Service-level agreements (SLAs) should be encouraged to allow restaurant owners to expand into adjacent vacant storefronts, across the street, or around a corner if that actually works better for the street environment. Requirements that all alcoholic beverages be served with substantial food should also be relaxed or reinterpreted.

Set up one-stop permitting to fast-track preparations for winter dining
The city should create a one-stop permitting center for restaurant owners to apply for licenses for heaters, necessary FDNY certifications, and approvals for tents and other temporary shelters. 

 

Ofer Cohen
Founder and President
TerraCRG

Help smaller restaurants develop pod-like, winter dining spaces
Some restaurants are already creating secluded spaces that block the wind and give a sense of privacy. These little, open-topped pod enclosures also encourage social distancing. The city or state should help smaller restaurants come up with better structures and heat lamps. 

Expand outdoor operations into vacant spaces and parks
Restauranteurs and restaurant workers may need to be less tied to their current physical space, and instead think about how they could thrive in spaces outside, in a pop-up environment, regardless of where the actual physical restaurant is located. For instance, you could take a portion of Brooklyn Bridge Park and make it kind of like a big tent. Online delivery orders could be cooked in other locations, both for delivery and off-site outdoor dining. Dining shouldn’t have to limited to right in front of the restaurant. 

 

Matthew Clarke
Executive Director
Design Trust

“Warm Streets” to continue “Open Streets”
“Warm Streets” would be a combination of the Open Streets and Open Restaurants programs, which have offered small businesses a lifeline and community members the opportunity to access these public spaces. Similar to “cool streets” which utilize various cooling options to combat heat-burdened parts of NYC, an approach towards “warm streets” could provide heating options in the forms of awnings, heating lamps, and non-metal seating options.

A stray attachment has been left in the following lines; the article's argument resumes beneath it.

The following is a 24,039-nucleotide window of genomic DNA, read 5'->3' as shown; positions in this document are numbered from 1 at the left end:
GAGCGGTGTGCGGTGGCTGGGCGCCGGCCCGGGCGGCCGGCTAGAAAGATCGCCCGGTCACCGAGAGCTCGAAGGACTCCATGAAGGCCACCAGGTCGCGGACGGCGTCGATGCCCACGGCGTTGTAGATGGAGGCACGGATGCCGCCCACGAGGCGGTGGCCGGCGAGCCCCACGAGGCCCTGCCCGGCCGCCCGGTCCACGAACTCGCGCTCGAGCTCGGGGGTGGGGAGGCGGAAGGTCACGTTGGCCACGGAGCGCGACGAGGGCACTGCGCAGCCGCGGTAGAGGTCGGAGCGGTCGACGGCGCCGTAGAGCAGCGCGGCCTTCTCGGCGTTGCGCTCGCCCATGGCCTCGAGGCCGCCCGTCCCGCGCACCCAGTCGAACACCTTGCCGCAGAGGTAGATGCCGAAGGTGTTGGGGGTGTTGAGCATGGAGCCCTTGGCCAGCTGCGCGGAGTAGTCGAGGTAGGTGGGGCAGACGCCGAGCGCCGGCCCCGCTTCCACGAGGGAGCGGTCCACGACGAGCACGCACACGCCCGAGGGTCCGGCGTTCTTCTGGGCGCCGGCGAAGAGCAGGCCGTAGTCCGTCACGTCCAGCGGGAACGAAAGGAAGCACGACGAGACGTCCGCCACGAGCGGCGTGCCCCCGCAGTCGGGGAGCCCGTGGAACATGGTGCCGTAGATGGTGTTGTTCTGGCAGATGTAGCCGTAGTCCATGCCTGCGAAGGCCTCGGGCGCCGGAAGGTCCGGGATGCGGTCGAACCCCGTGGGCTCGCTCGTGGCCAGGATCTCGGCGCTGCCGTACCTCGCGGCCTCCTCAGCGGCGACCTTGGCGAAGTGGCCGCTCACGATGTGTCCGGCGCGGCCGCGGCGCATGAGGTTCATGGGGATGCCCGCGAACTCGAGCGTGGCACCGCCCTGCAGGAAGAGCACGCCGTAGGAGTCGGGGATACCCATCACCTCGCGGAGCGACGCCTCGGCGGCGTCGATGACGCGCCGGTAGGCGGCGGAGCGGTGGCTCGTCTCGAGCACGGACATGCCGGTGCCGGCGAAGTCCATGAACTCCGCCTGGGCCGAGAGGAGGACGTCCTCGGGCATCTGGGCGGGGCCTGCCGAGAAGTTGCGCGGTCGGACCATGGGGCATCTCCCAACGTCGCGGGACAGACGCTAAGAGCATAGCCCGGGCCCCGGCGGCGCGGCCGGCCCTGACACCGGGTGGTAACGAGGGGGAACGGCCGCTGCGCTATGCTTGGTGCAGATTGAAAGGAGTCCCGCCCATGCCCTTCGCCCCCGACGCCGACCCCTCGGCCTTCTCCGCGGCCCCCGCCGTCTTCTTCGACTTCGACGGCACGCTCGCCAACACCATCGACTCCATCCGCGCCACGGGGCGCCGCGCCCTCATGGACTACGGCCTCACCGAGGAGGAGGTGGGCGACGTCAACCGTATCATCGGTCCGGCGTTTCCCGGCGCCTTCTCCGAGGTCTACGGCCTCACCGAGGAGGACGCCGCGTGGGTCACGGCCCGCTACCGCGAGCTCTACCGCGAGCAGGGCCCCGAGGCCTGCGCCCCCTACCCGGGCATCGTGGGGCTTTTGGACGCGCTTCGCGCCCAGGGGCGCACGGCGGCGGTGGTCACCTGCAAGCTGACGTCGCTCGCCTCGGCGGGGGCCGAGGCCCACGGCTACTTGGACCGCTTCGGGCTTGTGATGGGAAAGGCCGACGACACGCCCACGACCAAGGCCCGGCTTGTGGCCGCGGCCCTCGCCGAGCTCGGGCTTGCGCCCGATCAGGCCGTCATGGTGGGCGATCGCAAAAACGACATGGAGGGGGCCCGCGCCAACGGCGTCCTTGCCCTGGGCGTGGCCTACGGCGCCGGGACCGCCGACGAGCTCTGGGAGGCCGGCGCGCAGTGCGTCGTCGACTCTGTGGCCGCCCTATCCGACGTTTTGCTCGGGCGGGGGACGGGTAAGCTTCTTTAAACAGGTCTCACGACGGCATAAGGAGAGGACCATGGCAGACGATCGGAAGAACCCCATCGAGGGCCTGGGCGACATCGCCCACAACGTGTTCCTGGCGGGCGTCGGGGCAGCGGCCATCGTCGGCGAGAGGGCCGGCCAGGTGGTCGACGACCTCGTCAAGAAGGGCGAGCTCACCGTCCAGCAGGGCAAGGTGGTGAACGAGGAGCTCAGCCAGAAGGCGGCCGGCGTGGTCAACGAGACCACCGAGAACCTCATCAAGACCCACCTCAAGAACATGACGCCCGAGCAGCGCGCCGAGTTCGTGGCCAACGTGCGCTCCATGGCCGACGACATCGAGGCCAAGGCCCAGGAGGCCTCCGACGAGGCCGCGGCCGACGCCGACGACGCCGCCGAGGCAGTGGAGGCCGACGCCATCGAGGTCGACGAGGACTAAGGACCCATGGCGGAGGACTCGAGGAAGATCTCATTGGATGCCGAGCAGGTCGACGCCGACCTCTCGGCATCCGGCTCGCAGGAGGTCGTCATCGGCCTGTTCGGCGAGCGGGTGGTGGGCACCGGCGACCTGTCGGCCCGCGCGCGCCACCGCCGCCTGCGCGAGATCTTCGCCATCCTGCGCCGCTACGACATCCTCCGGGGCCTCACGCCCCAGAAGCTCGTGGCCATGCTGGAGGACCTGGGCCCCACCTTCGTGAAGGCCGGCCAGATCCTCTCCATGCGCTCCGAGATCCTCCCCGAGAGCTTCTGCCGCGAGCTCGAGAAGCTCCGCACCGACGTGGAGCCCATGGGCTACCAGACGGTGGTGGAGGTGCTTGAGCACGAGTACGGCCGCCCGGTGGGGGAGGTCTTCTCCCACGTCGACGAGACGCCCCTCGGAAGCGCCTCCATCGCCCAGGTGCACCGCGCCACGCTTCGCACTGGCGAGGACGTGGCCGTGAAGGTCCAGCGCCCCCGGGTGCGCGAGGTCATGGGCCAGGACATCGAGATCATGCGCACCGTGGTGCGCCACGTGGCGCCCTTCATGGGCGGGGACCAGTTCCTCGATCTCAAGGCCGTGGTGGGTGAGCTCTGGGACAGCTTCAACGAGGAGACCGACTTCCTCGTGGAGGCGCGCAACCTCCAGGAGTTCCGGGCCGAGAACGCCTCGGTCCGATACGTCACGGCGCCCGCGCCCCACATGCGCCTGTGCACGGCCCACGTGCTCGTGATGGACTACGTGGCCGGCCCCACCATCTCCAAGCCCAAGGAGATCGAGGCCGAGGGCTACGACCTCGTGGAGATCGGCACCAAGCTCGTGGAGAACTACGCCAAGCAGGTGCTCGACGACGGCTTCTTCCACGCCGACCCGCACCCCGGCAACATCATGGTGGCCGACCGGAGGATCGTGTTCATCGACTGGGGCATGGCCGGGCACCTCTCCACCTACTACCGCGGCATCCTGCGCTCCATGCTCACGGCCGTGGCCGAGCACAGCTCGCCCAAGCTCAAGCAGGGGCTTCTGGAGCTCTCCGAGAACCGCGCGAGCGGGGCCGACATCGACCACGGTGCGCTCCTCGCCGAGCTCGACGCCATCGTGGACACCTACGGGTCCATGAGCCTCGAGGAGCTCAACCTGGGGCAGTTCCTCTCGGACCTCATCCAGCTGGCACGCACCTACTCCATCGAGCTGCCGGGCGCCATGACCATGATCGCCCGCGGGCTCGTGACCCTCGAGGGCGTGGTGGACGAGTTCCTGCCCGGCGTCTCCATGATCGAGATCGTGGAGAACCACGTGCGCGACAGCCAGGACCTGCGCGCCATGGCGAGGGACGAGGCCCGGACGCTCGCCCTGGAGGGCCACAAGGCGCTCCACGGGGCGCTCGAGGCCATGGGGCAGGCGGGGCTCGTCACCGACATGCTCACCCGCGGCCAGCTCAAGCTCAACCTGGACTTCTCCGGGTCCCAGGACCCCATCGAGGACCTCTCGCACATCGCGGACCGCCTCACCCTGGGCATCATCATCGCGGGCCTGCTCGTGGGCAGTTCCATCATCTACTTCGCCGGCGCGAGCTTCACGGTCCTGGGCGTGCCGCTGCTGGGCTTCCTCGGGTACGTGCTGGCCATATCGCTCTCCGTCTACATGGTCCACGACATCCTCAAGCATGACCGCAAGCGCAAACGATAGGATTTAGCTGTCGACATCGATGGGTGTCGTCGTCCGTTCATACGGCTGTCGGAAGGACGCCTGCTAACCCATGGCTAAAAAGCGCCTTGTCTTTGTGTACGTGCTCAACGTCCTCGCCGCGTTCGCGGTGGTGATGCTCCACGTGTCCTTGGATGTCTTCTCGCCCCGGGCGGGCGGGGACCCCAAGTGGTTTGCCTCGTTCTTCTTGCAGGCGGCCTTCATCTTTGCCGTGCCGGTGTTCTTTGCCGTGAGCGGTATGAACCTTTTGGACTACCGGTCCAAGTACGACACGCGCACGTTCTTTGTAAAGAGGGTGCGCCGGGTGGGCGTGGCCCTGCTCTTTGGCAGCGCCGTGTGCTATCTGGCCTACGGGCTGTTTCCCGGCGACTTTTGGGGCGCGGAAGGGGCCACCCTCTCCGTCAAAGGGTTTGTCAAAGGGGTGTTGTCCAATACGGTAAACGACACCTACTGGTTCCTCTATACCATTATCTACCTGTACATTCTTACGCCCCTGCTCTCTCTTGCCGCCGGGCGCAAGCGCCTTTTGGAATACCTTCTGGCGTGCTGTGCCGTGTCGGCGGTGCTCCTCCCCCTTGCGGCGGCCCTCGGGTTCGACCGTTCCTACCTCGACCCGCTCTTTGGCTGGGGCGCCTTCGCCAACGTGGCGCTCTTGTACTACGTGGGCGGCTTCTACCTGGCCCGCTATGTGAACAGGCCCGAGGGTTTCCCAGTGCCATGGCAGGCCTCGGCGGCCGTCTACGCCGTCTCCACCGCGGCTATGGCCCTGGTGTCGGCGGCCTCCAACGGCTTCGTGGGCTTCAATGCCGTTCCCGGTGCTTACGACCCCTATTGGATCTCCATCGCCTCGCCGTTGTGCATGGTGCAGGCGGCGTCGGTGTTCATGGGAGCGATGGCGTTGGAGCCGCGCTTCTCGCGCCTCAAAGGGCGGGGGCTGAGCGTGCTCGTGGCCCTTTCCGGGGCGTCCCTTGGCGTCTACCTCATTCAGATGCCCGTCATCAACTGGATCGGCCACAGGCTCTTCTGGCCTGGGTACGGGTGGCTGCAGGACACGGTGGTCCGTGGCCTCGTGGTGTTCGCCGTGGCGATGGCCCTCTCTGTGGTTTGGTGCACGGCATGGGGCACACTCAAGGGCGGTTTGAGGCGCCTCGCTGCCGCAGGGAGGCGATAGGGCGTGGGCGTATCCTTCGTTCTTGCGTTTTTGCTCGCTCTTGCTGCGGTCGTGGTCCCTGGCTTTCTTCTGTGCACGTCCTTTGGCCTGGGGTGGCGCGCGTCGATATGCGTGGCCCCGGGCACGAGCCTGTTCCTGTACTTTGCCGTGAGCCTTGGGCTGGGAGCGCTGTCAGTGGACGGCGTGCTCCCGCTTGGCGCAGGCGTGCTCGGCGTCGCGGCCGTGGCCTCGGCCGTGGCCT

Emphasize winter cultural activities and experiences
Many winter cities have already begun rethinking their winter months and investing in that period of time just as they would invest in the summer months—by creating new cultural and arts activities. The projects might include working with local artists to design light installations near business corridors to encourage people to walk in those areas as we begin to lose sunlight. Ultimately, these initiatives can provide winter outdoor experiences that support small businesses throughout the winter months ahead.

Provide micro-grants to community organizations and businesses
There needs to be an emphasis on investing, allocating or increasing funding in the form of micro-grants to community organizations and businesses to create placemaking projects in these streets and assist in maintaining them. Providing funding to these mostly volunteer-run local organizations would increase their capacity, allowing them to be able to steward these streets throughout the winter and beyond.

 

Deborah Marton
Executive Director
Van Alen Institute

Allow for land swaps and pop-ups throughout a neighborhood
Small businesses and restaurants that had the desire and resources to move out into the public realm this summer were often prevented from doing so by things like fire hydrants or bus stops in front of their location. By looking at the neighborhood scale for land swap opportunities, restaurants could move into or in front of the vacancy next door or nearby.